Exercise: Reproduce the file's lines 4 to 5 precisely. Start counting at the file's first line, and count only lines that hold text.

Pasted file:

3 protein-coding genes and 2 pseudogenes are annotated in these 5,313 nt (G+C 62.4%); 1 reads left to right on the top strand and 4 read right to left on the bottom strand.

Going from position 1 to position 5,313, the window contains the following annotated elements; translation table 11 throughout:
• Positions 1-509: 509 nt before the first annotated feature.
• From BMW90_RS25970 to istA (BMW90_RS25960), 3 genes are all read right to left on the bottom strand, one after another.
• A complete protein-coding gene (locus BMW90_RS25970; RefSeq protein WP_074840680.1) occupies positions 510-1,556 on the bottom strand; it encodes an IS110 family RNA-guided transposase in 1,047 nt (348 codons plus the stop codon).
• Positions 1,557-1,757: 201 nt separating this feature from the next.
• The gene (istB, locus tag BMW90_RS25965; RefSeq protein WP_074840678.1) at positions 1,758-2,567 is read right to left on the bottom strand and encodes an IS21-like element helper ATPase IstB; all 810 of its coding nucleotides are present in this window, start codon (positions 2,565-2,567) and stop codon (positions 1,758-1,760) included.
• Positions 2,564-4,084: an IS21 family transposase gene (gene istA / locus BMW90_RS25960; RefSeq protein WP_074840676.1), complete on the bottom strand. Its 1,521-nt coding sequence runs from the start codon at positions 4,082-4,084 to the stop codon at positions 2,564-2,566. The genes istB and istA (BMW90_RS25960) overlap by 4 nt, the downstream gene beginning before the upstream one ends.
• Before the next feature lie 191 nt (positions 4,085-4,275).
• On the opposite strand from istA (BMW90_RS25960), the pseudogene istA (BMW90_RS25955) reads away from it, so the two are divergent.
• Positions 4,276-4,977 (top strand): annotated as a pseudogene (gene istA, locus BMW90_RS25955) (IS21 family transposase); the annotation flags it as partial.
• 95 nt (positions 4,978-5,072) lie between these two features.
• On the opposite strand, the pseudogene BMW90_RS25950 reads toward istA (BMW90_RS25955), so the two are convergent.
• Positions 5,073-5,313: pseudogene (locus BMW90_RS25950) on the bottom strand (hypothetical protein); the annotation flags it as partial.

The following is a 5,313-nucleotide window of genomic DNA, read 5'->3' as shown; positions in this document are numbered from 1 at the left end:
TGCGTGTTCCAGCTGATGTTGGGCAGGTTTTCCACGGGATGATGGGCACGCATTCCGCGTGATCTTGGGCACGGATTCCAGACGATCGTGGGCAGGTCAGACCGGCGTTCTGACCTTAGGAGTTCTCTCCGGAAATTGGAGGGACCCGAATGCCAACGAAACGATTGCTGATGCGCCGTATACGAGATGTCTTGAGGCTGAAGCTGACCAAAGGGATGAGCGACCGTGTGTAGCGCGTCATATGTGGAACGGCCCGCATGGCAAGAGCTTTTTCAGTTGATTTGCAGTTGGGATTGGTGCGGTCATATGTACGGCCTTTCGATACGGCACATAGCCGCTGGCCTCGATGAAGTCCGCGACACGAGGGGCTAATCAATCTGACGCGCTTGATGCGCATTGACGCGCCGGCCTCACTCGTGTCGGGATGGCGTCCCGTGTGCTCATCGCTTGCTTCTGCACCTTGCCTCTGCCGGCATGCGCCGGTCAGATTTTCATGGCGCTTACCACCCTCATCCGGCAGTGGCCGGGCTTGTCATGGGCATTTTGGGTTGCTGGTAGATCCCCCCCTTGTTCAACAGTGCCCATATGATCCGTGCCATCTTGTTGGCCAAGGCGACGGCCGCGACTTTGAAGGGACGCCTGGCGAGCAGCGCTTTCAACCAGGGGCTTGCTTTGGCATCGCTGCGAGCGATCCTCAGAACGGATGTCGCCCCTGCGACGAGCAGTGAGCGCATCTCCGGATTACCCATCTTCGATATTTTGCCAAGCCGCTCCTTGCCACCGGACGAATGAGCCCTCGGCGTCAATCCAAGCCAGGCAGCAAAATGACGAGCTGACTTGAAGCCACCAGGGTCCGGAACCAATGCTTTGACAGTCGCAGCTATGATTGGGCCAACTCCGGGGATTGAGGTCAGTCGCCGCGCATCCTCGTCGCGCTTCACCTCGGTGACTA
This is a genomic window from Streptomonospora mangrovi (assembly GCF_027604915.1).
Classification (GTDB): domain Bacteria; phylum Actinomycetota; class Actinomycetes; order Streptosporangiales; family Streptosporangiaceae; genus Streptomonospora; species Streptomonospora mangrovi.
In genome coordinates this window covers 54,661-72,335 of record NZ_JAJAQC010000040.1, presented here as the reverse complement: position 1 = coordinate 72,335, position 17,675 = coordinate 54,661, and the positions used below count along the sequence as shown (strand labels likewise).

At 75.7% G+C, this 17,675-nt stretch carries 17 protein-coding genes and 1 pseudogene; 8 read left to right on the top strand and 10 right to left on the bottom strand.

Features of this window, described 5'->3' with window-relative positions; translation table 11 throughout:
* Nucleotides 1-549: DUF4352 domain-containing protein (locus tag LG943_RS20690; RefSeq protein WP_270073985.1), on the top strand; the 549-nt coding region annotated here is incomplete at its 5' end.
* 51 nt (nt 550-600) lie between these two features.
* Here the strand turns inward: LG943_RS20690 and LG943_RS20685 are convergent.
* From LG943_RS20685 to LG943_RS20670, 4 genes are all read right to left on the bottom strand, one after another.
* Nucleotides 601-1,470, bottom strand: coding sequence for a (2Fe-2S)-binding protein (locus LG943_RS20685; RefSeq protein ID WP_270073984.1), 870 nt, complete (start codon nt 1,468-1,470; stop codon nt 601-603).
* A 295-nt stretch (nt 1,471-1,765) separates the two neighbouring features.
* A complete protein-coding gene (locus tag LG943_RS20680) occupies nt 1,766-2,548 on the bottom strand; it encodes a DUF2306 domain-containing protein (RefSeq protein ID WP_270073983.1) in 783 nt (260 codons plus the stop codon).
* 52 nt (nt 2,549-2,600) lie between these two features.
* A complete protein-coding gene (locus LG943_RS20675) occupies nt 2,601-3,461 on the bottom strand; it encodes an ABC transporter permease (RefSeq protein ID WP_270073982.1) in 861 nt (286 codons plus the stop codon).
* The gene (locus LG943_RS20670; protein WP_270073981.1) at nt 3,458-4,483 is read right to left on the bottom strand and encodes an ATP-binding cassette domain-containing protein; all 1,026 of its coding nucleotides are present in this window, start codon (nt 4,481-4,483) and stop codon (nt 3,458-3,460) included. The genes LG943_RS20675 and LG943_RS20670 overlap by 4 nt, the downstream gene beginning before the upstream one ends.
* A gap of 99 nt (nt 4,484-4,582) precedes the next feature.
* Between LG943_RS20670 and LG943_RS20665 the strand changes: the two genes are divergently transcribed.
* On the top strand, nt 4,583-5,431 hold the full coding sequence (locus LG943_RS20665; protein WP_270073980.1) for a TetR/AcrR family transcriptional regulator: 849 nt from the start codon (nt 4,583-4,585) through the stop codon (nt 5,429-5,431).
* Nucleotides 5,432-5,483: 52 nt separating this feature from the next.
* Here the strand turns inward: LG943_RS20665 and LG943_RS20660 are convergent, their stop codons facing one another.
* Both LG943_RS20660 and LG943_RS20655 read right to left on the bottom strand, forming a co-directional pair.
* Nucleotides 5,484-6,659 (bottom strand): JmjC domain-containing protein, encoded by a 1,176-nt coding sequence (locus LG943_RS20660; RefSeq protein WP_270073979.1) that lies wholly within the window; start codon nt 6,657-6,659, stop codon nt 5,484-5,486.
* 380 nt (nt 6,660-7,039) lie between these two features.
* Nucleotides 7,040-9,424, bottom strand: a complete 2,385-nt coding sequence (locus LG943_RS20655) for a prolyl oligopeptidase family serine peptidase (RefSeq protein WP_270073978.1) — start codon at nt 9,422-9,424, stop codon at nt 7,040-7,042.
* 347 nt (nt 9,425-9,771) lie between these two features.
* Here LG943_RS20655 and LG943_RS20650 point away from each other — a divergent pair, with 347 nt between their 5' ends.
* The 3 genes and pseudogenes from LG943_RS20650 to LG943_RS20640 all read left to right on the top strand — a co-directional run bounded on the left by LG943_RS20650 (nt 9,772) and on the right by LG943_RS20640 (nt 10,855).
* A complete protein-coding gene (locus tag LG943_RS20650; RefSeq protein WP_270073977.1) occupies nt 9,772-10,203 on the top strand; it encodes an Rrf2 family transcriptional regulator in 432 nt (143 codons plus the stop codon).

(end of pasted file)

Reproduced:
• From BMW90_RS25970 to istA (BMW90_RS25960), 3 genes are all read right to left on the bottom strand, one after another.
• A complete protein-coding gene (locus BMW90_RS25970; RefSeq protein WP_074840680.1) occupies positions 510-1,556 on the bottom strand; it encodes an IS110 family RNA-guided transposase in 1,047 nt (348 codons plus the stop codon).